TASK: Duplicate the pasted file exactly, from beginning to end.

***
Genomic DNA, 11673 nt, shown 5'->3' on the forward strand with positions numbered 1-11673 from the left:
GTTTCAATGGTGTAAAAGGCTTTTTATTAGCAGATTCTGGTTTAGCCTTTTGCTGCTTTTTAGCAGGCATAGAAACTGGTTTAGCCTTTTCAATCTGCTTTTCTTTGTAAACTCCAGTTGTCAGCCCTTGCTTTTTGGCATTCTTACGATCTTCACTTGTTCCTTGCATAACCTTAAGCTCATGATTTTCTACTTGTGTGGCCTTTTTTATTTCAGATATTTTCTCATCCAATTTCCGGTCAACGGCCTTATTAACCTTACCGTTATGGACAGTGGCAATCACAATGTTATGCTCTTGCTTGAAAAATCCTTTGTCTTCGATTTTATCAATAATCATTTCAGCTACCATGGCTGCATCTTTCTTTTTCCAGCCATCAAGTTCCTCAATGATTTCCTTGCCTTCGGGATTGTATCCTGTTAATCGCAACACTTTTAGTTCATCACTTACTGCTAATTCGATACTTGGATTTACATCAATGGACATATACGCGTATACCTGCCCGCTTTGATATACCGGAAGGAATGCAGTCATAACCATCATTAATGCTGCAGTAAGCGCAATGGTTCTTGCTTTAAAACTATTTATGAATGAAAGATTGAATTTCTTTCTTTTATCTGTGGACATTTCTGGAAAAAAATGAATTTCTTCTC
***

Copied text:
Genomic DNA, 11673 nt, shown 5'->3' on the forward strand with positions numbered 1-11673 from the left:
GTTTCAATGGTGTAAAAGGCTTTTTATTAGCAGATTCTGGTTTAGCCTTTTGCTGCTTTTTAGCAGGCATAGAAACTGGTTTAGCCTTTTCAATCTGCTTTTCTTTGTAAACTCCAGTTGTCAGCCCTTGCTTTTTGGCATTCTTACGATCTTCACTTGTTCCTTGCATAACCTTAAGCTCATGATTTTCTACTTGTGTGGCCTTTTTTATTTCAGATATTTTCTCATCCAATTTCCGGTCAACGGCCTTATTAACCTTACCGTTATGGACAGTGGCAATCACAATGTTATGCTCTTGCTTGAAAAATCCTTTGTCTTCGATTTTATCAATAATCATTTCAGCTACCATGGCTGCATCTTTCTTTTTCCAGCCATCAAGTTCCTCAATGATTTCCTTGCCTTCGGGATTGTATCCTGTTAATCGCAACACTTTTAGTTCATCACTTACTGCTAATTCGATACTTGGATTTACATCAATGGACATATACGCGTATACCTGCCCGCTTTGATATACCGGAAGGAATGCAGTCATAACCATCATTAATGCTGCAGTAAGCGCAATGGTTCTTGCTTTAAAACTATTTATGAATGAAAGATTGAATTTCTTTCTTTTATCTGTGGACATTTCTGGAAAAAAATGAATTTCTTCTC